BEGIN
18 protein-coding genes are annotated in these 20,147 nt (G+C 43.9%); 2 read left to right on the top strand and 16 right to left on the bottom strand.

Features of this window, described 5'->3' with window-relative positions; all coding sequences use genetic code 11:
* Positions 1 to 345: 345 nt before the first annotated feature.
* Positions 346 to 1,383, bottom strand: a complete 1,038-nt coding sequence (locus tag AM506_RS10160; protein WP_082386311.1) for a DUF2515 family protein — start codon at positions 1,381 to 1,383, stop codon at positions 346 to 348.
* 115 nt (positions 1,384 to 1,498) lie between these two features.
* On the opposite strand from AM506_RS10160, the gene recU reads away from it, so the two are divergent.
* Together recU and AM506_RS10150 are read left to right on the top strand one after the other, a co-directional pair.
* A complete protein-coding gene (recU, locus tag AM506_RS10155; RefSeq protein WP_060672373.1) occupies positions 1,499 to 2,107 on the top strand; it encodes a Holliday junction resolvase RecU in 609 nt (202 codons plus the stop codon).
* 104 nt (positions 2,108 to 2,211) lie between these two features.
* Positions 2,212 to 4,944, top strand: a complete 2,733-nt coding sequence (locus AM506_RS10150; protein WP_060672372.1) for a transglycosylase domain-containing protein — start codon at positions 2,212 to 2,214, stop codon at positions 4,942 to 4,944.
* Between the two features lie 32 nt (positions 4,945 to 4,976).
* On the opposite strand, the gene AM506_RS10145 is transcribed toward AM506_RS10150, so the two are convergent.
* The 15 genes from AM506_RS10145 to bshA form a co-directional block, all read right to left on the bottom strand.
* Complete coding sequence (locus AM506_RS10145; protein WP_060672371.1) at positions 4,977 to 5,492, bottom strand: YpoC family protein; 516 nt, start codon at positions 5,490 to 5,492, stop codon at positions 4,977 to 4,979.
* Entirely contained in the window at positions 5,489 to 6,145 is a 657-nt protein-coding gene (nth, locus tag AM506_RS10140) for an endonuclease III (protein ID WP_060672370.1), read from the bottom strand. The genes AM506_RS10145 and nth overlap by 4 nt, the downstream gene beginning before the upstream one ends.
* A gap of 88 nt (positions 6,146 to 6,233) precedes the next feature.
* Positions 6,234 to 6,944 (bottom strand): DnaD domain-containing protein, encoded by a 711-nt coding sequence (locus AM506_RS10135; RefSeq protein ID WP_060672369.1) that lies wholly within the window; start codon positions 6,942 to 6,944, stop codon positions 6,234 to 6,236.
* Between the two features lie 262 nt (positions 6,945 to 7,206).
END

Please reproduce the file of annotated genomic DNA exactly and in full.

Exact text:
18 protein-coding genes are annotated in these 20,147 nt (G+C 43.9%); 2 read left to right on the top strand and 16 right to left on the bottom strand.

Features of this window, described 5'->3' with window-relative positions; all coding sequences use genetic code 11:
* Positions 1 to 345: 345 nt before the first annotated feature.
* Positions 346 to 1,383, bottom strand: a complete 1,038-nt coding sequence (locus tag AM506_RS10160; protein WP_082386311.1) for a DUF2515 family protein — start codon at positions 1,381 to 1,383, stop codon at positions 346 to 348.
* 115 nt (positions 1,384 to 1,498) lie between these two features.
* On the opposite strand from AM506_RS10160, the gene recU reads away from it, so the two are divergent.
* Together recU and AM506_RS10150 are read left to right on the top strand one after the other, a co-directional pair.
* A complete protein-coding gene (recU, locus tag AM506_RS10155; RefSeq protein WP_060672373.1) occupies positions 1,499 to 2,107 on the top strand; it encodes a Holliday junction resolvase RecU in 609 nt (202 codons plus the stop codon).
* 104 nt (positions 2,108 to 2,211) lie between these two features.
* Positions 2,212 to 4,944, top strand: a complete 2,733-nt coding sequence (locus AM506_RS10150; protein WP_060672372.1) for a transglycosylase domain-containing protein — start codon at positions 2,212 to 2,214, stop codon at positions 4,942 to 4,944.
* Between the two features lie 32 nt (positions 4,945 to 4,976).
* On the opposite strand, the gene AM506_RS10145 is transcribed toward AM506_RS10150, so the two are convergent.
* The 15 genes from AM506_RS10145 to bshA form a co-directional block, all read right to left on the bottom strand.
* Complete coding sequence (locus AM506_RS10145; protein WP_060672371.1) at positions 4,977 to 5,492, bottom strand: YpoC family protein; 516 nt, start codon at positions 5,490 to 5,492, stop codon at positions 4,977 to 4,979.
* Entirely contained in the window at positions 5,489 to 6,145 is a 657-nt protein-coding gene (nth, locus tag AM506_RS10140) for an endonuclease III (protein ID WP_060672370.1), read from the bottom strand. The genes AM506_RS10145 and nth overlap by 4 nt, the downstream gene beginning before the upstream one ends.
* A gap of 88 nt (positions 6,146 to 6,233) precedes the next feature.
* Positions 6,234 to 6,944 (bottom strand): DnaD domain-containing protein, encoded by a 711-nt coding sequence (locus AM506_RS10135; RefSeq protein ID WP_060672369.1) that lies wholly within the window; start codon positions 6,942 to 6,944, stop codon positions 6,234 to 6,236.
* Between the two features lie 262 nt (positions 6,945 to 7,206).